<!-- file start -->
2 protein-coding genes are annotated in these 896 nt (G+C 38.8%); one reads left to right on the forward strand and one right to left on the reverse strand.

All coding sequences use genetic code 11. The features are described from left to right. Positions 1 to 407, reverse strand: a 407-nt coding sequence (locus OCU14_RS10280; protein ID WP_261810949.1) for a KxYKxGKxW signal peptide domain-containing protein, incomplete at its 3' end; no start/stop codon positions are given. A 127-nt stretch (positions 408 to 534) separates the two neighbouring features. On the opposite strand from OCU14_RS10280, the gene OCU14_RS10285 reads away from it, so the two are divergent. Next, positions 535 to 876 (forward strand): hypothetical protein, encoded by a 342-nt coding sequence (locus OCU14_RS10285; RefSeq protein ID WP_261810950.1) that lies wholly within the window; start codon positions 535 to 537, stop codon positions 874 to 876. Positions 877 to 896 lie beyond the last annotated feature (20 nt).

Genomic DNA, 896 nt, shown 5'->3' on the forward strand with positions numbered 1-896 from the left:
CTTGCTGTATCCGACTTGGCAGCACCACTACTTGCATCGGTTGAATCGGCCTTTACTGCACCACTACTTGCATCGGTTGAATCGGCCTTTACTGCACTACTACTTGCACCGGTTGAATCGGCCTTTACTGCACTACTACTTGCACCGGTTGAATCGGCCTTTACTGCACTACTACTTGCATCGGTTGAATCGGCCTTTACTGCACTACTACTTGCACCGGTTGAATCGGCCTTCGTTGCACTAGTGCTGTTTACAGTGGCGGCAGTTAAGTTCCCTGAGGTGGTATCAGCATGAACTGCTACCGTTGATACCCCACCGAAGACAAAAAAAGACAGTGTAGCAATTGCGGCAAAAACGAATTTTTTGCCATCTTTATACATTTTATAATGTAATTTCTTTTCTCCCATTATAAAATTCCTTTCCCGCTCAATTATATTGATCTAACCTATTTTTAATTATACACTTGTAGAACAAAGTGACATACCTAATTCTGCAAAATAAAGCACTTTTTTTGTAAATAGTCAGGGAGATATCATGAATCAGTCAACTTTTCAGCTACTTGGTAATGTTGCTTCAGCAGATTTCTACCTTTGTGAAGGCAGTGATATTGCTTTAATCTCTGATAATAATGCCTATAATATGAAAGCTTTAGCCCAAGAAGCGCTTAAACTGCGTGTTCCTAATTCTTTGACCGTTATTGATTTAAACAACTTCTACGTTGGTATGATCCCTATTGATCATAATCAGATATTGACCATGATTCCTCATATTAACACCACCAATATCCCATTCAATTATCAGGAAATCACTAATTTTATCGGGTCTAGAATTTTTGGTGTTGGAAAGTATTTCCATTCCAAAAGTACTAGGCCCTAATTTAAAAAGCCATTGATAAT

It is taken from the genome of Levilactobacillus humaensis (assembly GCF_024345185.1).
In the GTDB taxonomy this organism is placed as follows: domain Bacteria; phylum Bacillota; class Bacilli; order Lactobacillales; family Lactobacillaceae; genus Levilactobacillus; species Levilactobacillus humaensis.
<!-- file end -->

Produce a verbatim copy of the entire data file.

2 protein-coding genes are annotated in these 896 nt (G+C 38.8%); one reads left to right on the forward strand and one right to left on the reverse strand.

All coding sequences use genetic code 11. The features are described from left to right. Positions 1 to 407, reverse strand: a 407-nt coding sequence (locus OCU14_RS10280; protein ID WP_261810949.1) for a KxYKxGKxW signal peptide domain-containing protein, incomplete at its 3' end; no start/stop codon positions are given. A 127-nt stretch (positions 408 to 534) separates the two neighbouring features. On the opposite strand from OCU14_RS10280, the gene OCU14_RS10285 reads away from it, so the two are divergent. Next, positions 535 to 876 (forward strand): hypothetical protein, encoded by a 342-nt coding sequence (locus OCU14_RS10285; RefSeq protein ID WP_261810950.1) that lies wholly within the window; start codon positions 535 to 537, stop codon positions 874 to 876. Positions 877 to 896 lie beyond the last annotated feature (20 nt).

Genomic DNA, 896 nt, shown 5'->3' on the forward strand with positions numbered 1-896 from the left:
CTTGCTGTATCCGACTTGGCAGCACCACTACTTGCATCGGTTGAATCGGCCTTTACTGCACCACTACTTGCATCGGTTGAATCGGCCTTTACTGCACTACTACTTGCACCGGTTGAATCGGCCTTTACTGCACTACTACTTGCACCGGTTGAATCGGCCTTTACTGCACTACTACTTGCATCGGTTGAATCGGCCTTTACTGCACTACTACTTGCACCGGTTGAATCGGCCTTCGTTGCACTAGTGCTGTTTACAGTGGCGGCAGTTAAGTTCCCTGAGGTGGTATCAGCATGAACTGCTACCGTTGATACCCCACCGAAGACAAAAAAAGACAGTGTAGCAATTGCGGCAAAAACGAATTTTTTGCCATCTTTATACATTTTATAATGTAATTTCTTTTCTCCCATTATAAAATTCCTTTCCCGCTCAATTATATTGATCTAACCTATTTTTAATTATACACTTGTAGAACAAAGTGACATACCTAATTCTGCAAAATAAAGCACTTTTTTTGTAAATAGTCAGGGAGATATCATGAATCAGTCAACTTTTCAGCTACTTGGTAATGTTGCTTCAGCAGATTTCTACCTTTGTGAAGGCAGTGATATTGCTTTAATCTCTGATAATAATGCCTATAATATGAAAGCTTTAGCCCAAGAAGCGCTTAAACTGCGTGTTCCTAATTCTTTGACCGTTATTGATTTAAACAACTTCTACGTTGGTATGATCCCTATTGATCATAATCAGATATTGACCATGATTCCTCATATTAACACCACCAATATCCCATTCAATTATCAGGAAATCACTAATTTTATCGGGTCTAGAATTTTTGGTGTTGGAAAGTATTTCCATTCCAAAAGTACTAGGCCCTAATTTAAAAAGCCATTGATAAT

It is taken from the genome of Levilactobacillus humaensis (assembly GCF_024345185.1).
In the GTDB taxonomy this organism is placed as follows: domain Bacteria; phylum Bacillota; class Bacilli; order Lactobacillales; family Lactobacillaceae; genus Levilactobacillus; species Levilactobacillus humaensis.